Munching through a lesson: Snacking students

By Eitan Silver, Assistant Editor

When the bell rings bringing fifth period to a start, less than five minutes later Simon Adams has already taken his sandwich, along with his orange and cucumbers out and is ready to eat while his English teacher reviews the vocabulary word of the day. 

On any given day, Adams, Div. 071, eats in at least one morning class and one afternoon class, in addition to his fourth period lunch. Most of his teachers let him eat in class, but not all.

In addition to some teachers, Adams also experiences some backlash from fellow classmates.

“In some classes sometimes students will kind of give me a hard time about what I am eating because I eat very intricate meals,” Adams said.

During lunch, Adams uses his time for purposes other than eating.

“I eat in class because many times during lunch I will do homework because I am a big procrastinator,” Adams said.  

According to the rules and regulations on Lane’s website, students are strictly prohibited from bringing food or beverages into the school building, let alone eating or drinking them. Additionally, it says all food should be consumed in the lunchroom.

However, many teachers do not enforce these restrictions on their students. Ms. Laroche, an English teacher of five classes, lets students eat in her class as long as they follow a few of her rules.

“My policy, essentially, healthy snacks only,” Laroche said. “If they are eating, it’s because they are actually hungry, and if they’re hungry, they are eating something that provides nutritional value.”

Over her more than decade long teaching career, Laroche’s policy regarding students eating in class has changed greatly.

“When I first started, I had a strict no eating in class policy but then it changed, and then I noticed the kids were just eating candy and junk food all the time so then I was like you know what, no, that’s not OK,” Laroche said.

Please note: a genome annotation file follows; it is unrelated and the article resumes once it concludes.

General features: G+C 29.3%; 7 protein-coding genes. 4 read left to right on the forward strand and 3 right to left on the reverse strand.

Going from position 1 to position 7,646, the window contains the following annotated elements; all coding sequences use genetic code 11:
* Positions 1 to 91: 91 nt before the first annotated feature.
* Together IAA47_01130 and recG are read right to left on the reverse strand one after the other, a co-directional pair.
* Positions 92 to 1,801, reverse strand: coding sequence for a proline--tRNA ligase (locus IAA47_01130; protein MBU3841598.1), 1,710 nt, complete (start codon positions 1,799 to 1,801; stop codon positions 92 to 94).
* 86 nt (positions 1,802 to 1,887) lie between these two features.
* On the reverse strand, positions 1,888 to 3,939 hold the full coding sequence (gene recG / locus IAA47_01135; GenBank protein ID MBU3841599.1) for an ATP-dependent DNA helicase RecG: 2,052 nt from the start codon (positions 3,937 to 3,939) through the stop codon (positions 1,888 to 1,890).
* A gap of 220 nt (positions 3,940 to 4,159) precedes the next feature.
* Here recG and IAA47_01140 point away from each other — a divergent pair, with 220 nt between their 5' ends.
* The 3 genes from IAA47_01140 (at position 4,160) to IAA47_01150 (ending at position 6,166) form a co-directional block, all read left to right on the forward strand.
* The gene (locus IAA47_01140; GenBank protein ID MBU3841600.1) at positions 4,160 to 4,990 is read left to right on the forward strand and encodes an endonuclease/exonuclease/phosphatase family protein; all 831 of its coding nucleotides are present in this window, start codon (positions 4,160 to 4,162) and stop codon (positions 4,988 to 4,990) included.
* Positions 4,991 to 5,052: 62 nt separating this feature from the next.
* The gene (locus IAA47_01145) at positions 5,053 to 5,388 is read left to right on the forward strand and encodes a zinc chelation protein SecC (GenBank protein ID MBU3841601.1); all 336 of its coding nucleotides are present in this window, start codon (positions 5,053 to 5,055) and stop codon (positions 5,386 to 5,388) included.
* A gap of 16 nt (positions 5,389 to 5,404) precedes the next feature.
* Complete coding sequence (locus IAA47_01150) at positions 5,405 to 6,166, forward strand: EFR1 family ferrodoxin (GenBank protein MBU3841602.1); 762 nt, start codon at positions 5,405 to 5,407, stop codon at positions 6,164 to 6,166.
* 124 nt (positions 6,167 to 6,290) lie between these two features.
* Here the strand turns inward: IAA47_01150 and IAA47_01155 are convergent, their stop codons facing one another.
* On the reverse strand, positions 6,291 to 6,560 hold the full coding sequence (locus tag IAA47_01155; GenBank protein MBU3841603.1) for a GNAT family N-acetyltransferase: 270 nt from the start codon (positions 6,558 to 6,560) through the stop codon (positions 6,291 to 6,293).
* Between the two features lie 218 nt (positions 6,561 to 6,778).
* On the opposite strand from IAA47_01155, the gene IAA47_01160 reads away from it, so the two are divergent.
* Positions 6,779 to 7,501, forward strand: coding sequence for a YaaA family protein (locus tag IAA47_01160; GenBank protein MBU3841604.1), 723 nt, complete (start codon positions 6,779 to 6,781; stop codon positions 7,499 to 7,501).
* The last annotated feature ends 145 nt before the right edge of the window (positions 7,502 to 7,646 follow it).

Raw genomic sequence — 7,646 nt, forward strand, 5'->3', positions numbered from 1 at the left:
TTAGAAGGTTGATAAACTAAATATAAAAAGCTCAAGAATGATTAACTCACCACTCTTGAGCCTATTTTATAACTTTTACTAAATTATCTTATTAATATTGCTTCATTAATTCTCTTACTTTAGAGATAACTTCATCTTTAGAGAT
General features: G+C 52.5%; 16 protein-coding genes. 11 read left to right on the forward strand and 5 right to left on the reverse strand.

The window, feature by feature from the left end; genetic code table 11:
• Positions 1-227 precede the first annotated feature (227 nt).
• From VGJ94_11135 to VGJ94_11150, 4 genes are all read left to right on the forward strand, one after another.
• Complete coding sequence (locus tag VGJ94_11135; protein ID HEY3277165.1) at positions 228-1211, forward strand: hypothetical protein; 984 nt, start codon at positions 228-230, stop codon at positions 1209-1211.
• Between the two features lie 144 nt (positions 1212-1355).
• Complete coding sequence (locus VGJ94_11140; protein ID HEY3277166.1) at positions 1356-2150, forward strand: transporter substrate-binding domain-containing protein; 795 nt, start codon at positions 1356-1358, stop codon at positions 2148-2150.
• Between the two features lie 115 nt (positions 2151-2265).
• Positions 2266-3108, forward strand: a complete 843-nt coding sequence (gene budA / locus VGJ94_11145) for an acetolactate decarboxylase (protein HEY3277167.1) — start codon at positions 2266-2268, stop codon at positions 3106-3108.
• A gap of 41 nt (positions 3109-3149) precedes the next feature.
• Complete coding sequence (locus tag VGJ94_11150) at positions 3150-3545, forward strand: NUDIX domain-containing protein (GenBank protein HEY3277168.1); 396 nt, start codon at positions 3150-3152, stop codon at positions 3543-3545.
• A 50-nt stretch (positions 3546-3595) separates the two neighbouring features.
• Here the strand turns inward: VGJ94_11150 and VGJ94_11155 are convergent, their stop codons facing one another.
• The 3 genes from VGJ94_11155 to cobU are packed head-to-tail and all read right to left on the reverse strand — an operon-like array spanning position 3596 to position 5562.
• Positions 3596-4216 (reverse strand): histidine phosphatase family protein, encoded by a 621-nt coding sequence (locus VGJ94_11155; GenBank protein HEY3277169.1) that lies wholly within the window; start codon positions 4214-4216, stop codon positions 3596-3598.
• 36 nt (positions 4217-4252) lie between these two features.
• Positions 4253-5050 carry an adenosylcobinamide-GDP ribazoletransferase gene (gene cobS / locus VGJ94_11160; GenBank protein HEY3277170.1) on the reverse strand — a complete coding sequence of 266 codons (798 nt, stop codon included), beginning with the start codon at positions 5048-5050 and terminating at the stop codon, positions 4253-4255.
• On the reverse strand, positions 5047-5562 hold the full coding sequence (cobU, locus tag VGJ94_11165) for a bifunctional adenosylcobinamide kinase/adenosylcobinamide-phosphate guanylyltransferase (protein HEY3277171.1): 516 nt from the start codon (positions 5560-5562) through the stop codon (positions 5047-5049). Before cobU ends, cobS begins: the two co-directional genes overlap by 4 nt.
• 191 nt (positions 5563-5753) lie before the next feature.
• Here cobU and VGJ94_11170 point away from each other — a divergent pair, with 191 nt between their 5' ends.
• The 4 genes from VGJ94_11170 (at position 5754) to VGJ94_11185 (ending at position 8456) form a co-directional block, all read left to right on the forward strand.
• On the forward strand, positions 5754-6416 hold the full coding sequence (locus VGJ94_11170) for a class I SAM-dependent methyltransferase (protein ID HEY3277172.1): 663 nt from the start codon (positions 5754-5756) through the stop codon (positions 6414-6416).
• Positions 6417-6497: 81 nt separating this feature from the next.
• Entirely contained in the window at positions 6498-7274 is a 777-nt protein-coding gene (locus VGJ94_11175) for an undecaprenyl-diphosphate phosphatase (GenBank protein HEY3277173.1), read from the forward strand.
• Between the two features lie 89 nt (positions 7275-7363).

Laroche also cited the introduction of a third period lunch into the school schedule as a reason for her being more lenient regarding students eating in her classes.

“One of my kids [in] third period who I think has sixth period lunch every day has a protein bar, so I’m fine with that,” Laroche said. 

Laroche teaches many athletes and is sympathetic towards students who have to go straight to their sport’s practice with no time to eat any food.

Despite her announcement of her policy in the beginning of the year, students still occasionally try and sneak in an unhealthy snack, Laroche said. 

One morning, Laroche had a student eating starburst. Upon confrontation, the student justified the snack by saying it contains fruit juice, making it a healthy snack. The excuse, ultimately, did not hold up.

In the past, Laroche has had to revoke the privilege of being allowed to eat in class due to the amount of trash that students have left.

“There have been issues where I’ve had to say, ‘OK no more eating in class because you guys can’t clean up after yourselves,’” Laroche said.

Mr. Kim, a teacher of several computer science classes, is on the complete opposite end of the spectrum. 

“Students are not allowed to eat in class because food and laptops do not mix well,” Kim said.  

He said he wants to ensure spills and crumbs do not find their way onto the computers, which are expensive pieces of equipment.

Adams said that outside of his science and computer science classes, most teachers let him eat.

“I have two classes, my computer science class, and physics class, where the teacher will get very angry if you eat in class,” Adams said.

Laroche found that her classes have been particularly respectful of the rule, with minor hiccups occasionally.

“This year kids have been totally respectful of the rule.”

Despite being against Lane’s rules and regulations, students can expect eating throughout the school and in some classes to be permitted.